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Review
. 2017 Sep 1;178:43-65.
doi: 10.1016/j.physbeh.2016.11.014. Epub 2016 Nov 18.

A Users Guide to HPA Axis Research

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Free PMC article
Review

A Users Guide to HPA Axis Research

Robert L Spencer et al. Physiol Behav. .
Free PMC article

Abstract

Glucocorticoid hormones (cortisol and corticosterone - CORT) are the effector hormones of the hypothalamic-pituitary-adrenal (HPA) axis neuroendocrine system. CORT is a systemic intercellular signal whose level predictably varies with time of day and dynamically increases with environmental and psychological stressors. This hormonal signal is utilized by virtually every cell and physiological system of the body to optimize performance according to circadian, environmental and physiological demands. Disturbances in normal HPA axis activity profiles are associated with a wide variety of physiological and mental health disorders. Despite numerous studies to date that have identified molecular, cellular and systems-level glucocorticoid actions, new glucocorticoid actions and clinical status associations continue to be revealed at a brisk pace in the scientific literature. However, the breadth of investigators working in this area poses distinct challenges in ensuring common practices across investigators, and a full appreciation for the complexity of a system that is often reduced to a single dependent measure. This Users Guide is intended to provide a fundamental overview of conceptual, technical and practical knowledge that will assist individuals who engage in and evaluate HPA axis research. We begin with examination of the anatomical and hormonal components of the HPA axis and their physiological range of operation. We then examine strategies and best practices for systematic manipulation and accurate measurement of HPA axis activity. We feature use of experimental methods that will assist with better understanding of CORT's physiological actions, especially as those actions impact subsequent brain function. This research approach is instrumental for determining the mechanisms by which alterations of HPA axis function may contribute to pathophysiology.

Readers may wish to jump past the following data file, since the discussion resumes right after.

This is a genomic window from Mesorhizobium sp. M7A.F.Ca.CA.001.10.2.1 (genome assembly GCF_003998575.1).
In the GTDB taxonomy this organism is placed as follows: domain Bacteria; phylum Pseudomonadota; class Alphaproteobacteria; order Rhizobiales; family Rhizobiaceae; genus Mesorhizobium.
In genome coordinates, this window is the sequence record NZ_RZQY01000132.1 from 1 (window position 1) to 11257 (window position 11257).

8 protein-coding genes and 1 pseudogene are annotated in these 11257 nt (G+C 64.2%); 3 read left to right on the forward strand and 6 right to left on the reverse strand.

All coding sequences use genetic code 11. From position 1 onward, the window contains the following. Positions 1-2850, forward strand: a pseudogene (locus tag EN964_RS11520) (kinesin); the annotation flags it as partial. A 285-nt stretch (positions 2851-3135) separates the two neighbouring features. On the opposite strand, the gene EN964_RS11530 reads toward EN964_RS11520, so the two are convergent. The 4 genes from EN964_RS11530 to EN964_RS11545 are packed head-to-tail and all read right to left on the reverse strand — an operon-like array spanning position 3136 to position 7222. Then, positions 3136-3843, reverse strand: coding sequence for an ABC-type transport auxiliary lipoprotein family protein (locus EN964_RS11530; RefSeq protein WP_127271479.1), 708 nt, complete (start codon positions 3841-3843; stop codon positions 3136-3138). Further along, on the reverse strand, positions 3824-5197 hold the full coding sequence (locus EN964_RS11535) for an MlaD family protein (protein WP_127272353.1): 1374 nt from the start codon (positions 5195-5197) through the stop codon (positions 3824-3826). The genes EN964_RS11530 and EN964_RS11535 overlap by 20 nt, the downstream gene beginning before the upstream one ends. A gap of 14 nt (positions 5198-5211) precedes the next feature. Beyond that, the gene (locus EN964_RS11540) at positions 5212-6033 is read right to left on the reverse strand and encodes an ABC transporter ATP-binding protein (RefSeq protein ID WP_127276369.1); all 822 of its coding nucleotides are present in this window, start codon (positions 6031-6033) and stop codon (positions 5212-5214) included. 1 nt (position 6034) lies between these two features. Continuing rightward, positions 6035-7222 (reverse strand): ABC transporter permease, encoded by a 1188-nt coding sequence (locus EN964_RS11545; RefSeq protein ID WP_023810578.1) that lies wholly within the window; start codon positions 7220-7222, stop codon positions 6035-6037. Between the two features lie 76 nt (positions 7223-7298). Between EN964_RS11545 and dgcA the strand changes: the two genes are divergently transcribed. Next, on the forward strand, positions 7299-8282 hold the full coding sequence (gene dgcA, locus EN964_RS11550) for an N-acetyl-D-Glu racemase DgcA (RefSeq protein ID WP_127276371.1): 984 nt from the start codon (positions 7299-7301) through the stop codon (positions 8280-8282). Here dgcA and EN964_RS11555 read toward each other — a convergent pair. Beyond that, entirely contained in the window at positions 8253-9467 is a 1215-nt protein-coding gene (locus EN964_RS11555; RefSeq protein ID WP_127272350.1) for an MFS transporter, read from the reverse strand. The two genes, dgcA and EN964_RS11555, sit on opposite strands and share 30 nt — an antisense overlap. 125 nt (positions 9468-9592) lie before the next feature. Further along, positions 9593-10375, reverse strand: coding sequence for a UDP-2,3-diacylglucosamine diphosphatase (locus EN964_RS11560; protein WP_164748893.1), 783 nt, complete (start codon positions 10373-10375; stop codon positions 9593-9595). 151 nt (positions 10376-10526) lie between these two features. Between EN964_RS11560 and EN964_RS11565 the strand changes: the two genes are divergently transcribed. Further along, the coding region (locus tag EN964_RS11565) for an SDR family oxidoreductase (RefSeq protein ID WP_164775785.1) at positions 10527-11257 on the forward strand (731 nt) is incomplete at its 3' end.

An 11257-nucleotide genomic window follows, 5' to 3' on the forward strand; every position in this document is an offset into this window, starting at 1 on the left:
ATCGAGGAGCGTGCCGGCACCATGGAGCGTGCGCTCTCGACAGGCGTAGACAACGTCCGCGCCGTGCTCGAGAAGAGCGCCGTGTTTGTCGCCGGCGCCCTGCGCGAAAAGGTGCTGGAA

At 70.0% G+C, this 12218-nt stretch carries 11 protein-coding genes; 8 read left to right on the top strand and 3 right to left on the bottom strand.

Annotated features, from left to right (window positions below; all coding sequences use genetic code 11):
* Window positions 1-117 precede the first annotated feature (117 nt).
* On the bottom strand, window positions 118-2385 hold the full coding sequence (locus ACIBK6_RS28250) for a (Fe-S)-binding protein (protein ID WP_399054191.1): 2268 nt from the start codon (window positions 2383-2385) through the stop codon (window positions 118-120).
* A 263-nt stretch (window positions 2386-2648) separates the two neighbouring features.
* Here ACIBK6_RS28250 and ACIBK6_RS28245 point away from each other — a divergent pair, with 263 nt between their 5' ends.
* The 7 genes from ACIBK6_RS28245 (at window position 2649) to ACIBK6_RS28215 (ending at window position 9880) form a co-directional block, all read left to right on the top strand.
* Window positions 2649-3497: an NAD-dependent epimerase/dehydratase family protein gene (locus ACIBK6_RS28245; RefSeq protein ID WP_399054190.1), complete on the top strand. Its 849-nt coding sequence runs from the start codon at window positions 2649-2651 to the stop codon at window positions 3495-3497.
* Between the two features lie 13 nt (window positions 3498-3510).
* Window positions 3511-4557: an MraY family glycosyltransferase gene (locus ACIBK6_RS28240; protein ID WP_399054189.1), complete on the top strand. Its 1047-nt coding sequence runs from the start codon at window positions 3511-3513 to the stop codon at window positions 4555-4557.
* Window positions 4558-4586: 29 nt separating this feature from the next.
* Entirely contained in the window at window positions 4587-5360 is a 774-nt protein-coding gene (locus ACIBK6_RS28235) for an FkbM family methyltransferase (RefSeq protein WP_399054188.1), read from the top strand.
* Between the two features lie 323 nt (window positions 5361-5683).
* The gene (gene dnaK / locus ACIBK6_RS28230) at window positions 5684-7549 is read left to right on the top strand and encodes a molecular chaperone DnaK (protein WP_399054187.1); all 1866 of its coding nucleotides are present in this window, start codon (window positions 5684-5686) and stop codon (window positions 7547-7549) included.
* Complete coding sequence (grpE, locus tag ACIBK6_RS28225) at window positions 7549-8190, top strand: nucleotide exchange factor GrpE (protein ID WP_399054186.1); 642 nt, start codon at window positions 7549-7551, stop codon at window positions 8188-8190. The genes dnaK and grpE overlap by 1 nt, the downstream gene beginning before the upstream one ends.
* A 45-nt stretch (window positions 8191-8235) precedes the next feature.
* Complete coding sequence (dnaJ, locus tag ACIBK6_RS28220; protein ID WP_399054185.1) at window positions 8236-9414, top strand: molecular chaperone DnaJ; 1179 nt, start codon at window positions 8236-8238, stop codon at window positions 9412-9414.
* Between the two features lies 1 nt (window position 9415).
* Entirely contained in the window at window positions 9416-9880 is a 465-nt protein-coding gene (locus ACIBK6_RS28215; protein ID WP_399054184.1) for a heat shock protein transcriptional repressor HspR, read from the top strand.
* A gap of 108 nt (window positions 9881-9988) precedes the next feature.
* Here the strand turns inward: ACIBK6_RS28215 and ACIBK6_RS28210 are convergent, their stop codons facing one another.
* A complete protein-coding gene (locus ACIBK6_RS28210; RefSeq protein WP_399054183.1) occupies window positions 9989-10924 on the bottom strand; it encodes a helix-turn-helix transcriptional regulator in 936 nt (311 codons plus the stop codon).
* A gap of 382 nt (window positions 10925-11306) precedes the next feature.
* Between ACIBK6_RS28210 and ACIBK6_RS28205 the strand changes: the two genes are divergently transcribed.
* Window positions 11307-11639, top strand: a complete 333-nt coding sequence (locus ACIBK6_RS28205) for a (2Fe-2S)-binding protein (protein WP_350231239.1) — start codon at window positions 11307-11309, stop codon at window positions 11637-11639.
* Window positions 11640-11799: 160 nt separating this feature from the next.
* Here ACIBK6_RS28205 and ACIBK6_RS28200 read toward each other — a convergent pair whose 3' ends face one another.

Keywords: ACTH; Corticosterone; Cortisol; Glucocorticoid; HPA axis; Stress.

Figures

Figure 1
Figure 1